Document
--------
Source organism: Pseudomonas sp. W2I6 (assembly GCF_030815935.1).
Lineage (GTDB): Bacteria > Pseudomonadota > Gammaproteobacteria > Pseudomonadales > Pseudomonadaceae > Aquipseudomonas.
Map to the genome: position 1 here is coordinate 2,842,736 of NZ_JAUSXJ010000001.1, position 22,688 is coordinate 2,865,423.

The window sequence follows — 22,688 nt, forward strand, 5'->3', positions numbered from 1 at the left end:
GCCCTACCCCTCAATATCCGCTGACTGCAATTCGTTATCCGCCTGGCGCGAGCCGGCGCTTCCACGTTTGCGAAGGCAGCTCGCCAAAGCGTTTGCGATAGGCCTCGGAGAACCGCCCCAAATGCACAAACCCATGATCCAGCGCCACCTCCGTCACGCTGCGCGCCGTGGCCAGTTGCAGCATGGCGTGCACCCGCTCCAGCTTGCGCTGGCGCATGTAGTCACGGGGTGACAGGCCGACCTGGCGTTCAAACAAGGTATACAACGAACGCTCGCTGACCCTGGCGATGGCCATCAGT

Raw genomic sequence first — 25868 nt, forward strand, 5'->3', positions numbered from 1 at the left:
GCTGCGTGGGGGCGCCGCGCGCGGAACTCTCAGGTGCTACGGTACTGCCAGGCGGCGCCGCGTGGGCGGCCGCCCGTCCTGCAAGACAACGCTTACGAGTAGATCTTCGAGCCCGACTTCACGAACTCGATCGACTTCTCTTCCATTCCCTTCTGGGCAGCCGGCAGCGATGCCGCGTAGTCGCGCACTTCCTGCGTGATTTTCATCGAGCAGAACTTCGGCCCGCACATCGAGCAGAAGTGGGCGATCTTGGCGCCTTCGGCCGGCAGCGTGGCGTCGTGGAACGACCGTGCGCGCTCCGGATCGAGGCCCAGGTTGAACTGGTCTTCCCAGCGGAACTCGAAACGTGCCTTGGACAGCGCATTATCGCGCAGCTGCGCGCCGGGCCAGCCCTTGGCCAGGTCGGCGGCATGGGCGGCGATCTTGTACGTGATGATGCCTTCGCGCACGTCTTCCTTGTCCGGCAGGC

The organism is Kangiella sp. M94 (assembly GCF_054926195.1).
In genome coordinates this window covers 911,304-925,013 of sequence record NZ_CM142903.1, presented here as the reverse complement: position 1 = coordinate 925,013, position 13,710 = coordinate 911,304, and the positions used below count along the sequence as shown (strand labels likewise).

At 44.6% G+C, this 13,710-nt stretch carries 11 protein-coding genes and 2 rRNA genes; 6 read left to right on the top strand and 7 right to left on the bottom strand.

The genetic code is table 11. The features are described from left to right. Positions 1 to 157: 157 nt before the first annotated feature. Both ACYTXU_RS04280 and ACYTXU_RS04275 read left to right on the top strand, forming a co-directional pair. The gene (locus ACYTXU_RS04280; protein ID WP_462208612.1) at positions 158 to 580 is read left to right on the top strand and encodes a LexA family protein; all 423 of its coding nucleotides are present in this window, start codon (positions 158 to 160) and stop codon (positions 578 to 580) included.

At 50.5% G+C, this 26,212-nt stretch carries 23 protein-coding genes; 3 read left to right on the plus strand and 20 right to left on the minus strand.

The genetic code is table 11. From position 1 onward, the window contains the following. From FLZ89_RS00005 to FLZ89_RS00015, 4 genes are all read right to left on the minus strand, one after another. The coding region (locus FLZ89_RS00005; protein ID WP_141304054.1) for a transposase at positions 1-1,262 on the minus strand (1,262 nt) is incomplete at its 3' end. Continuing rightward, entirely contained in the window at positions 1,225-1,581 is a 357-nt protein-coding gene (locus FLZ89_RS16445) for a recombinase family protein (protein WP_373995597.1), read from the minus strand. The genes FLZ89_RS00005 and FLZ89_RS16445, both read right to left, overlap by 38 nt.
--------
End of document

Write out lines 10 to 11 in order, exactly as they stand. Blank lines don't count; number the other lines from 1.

At 44.6% G+C, this 13,710-nt stretch carries 11 protein-coding genes and 2 rRNA genes; 6 read left to right on the top strand and 7 right to left on the bottom strand.

The genetic code is table 11. The features are described from left to right. Positions 1 to 157: 157 nt before the first annotated feature. Both ACYTXU_RS04280 and ACYTXU_RS04275 read left to right on the top strand, forming a co-directional pair. The gene (locus ACYTXU_RS04280; protein ID WP_462208612.1) at positions 158 to 580 is read left to right on the top strand and encodes a LexA family protein; all 423 of its coding nucleotides are present in this window, start codon (positions 158 to 160) and stop codon (positions 578 to 580) included.